- Year: 2008
- Author: Hanson, J D; Hendrickson, John; Archer, Dave
- Journal Name: Renewable Agriculture and Food Systems
- Journal Number: Vol.23, No.4
- Publisher: Cambridge University Press
- Published Location: Cambridge, United Kingdom
- Country: United States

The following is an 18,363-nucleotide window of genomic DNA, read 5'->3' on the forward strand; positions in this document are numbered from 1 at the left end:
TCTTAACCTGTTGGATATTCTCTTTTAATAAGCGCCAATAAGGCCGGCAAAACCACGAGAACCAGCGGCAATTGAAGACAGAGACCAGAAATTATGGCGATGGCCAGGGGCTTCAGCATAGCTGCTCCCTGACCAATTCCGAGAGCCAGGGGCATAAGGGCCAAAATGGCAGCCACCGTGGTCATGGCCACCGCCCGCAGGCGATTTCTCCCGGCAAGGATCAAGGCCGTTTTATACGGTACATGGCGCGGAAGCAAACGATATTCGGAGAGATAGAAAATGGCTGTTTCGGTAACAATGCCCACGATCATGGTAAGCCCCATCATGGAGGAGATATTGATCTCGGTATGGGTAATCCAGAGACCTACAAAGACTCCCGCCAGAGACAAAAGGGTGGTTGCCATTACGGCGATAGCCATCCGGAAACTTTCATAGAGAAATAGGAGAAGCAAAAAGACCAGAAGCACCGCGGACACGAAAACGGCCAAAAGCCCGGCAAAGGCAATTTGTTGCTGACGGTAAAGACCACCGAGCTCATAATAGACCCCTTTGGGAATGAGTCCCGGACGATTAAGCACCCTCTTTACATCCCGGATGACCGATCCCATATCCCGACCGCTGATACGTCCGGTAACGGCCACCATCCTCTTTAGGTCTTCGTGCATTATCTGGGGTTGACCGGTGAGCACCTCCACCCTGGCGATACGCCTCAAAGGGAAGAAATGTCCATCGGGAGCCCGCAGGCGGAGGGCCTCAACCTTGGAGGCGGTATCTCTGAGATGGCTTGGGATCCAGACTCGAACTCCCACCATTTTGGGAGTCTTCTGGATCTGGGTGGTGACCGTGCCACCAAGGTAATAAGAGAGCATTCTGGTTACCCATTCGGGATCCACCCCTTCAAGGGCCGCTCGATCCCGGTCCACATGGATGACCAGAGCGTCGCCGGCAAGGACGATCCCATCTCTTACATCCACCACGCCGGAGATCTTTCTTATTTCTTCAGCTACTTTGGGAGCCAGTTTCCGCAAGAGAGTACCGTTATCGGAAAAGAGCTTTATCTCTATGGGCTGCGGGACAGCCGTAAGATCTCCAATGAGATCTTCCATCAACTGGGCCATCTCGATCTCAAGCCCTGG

During the 20th century, US agriculture underwent vast transformations. The number of farmers has decreased, more farmers are relying on off-farm income, agriculture's proportion of the US GDP has declined, and a minority of non-metro counties in the US are farming dependent. Agriculture's evolution will continue and we have identified key trends and future challenges to effectively manage our changing agricultural system. Eight current trends in US agriculture were identified. These included: (1) increased land degradation; (2) competing land uses; (3) focus on single ecosystem service; (4) increase in farm size; (5) movement toward commercialization; (6) genetic engineering; (7) global markets; and (8) changing social structure. Future trends likely to affect agriculture include: (1) diminishing and increasingly volatile farm incomes; (2) reduced government involvement in food regulation; (3) continued transition from farming to agribusiness; (4) land-use will become a major issue; (5) increasing animal protein consumption in the US; (6) increased public input on livestock production practices; (7) increasing urbanization of historically rural US counties; (8) increased public concern over food safety; (9) increased medicinal production from agriculture; (10) new tastes, markets and opportunities will emerge. We further postulated that future challenges facing US agriculture might include: (1) competitive pressures; (2) sustainable development; (3) resource conservation; and (4) research and development. Integrated agricultural systems may be flexible enough to address these challenges. However, robust principles will be needed to design adaptable integrated agricultural systems. We present a nonexclusive list of preliminary principles under the four general categories of (1) economics and economic policies; (2) environmental; (3) social and political; and (4) technological.